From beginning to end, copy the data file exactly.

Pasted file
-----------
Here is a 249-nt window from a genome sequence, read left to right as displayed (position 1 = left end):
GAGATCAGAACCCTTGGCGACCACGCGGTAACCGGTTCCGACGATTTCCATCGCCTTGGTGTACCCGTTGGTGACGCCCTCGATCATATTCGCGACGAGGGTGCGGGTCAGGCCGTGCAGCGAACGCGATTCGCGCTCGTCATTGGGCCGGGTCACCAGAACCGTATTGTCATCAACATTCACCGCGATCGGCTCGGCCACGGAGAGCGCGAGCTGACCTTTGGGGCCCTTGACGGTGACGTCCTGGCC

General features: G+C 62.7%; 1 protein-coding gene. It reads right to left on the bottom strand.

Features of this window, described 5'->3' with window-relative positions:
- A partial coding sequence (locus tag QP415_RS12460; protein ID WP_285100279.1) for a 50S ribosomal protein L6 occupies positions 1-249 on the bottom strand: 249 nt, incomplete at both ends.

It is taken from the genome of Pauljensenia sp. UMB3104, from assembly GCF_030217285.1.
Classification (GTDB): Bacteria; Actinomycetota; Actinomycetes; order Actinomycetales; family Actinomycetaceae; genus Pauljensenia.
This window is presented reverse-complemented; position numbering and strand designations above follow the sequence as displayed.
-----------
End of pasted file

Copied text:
Here is a 249-nt window from a genome sequence, read left to right as displayed (position 1 = left end):
GAGATCAGAACCCTTGGCGACCACGCGGTAACCGGTTCCGACGATTTCCATCGCCTTGGTGTACCCGTTGGTGACGCCCTCGATCATATTCGCGACGAGGGTGCGGGTCAGGCCGTGCAGCGAACGCGATTCGCGCTCGTCATTGGGCCGGGTCACCAGAACCGTATTGTCATCAACATTCACCGCGATCGGCTCGGCCACGGAGAGCGCGAGCTGACCTTTGGGGCCCTTGACGGTGACGTCCTGGCC

General features: G+C 62.7%; 1 protein-coding gene. It reads right to left on the bottom strand.

Features of this window, described 5'->3' with window-relative positions:
- A partial coding sequence (locus tag QP415_RS12460; protein ID WP_285100279.1) for a 50S ribosomal protein L6 occupies positions 1-249 on the bottom strand: 249 nt, incomplete at both ends.

It is taken from the genome of Pauljensenia sp. UMB3104, from assembly GCF_030217285.1.
Classification (GTDB): Bacteria; Actinomycetota; Actinomycetes; order Actinomycetales; family Actinomycetaceae; genus Pauljensenia.
This window is presented reverse-complemented; position numbering and strand designations above follow the sequence as displayed.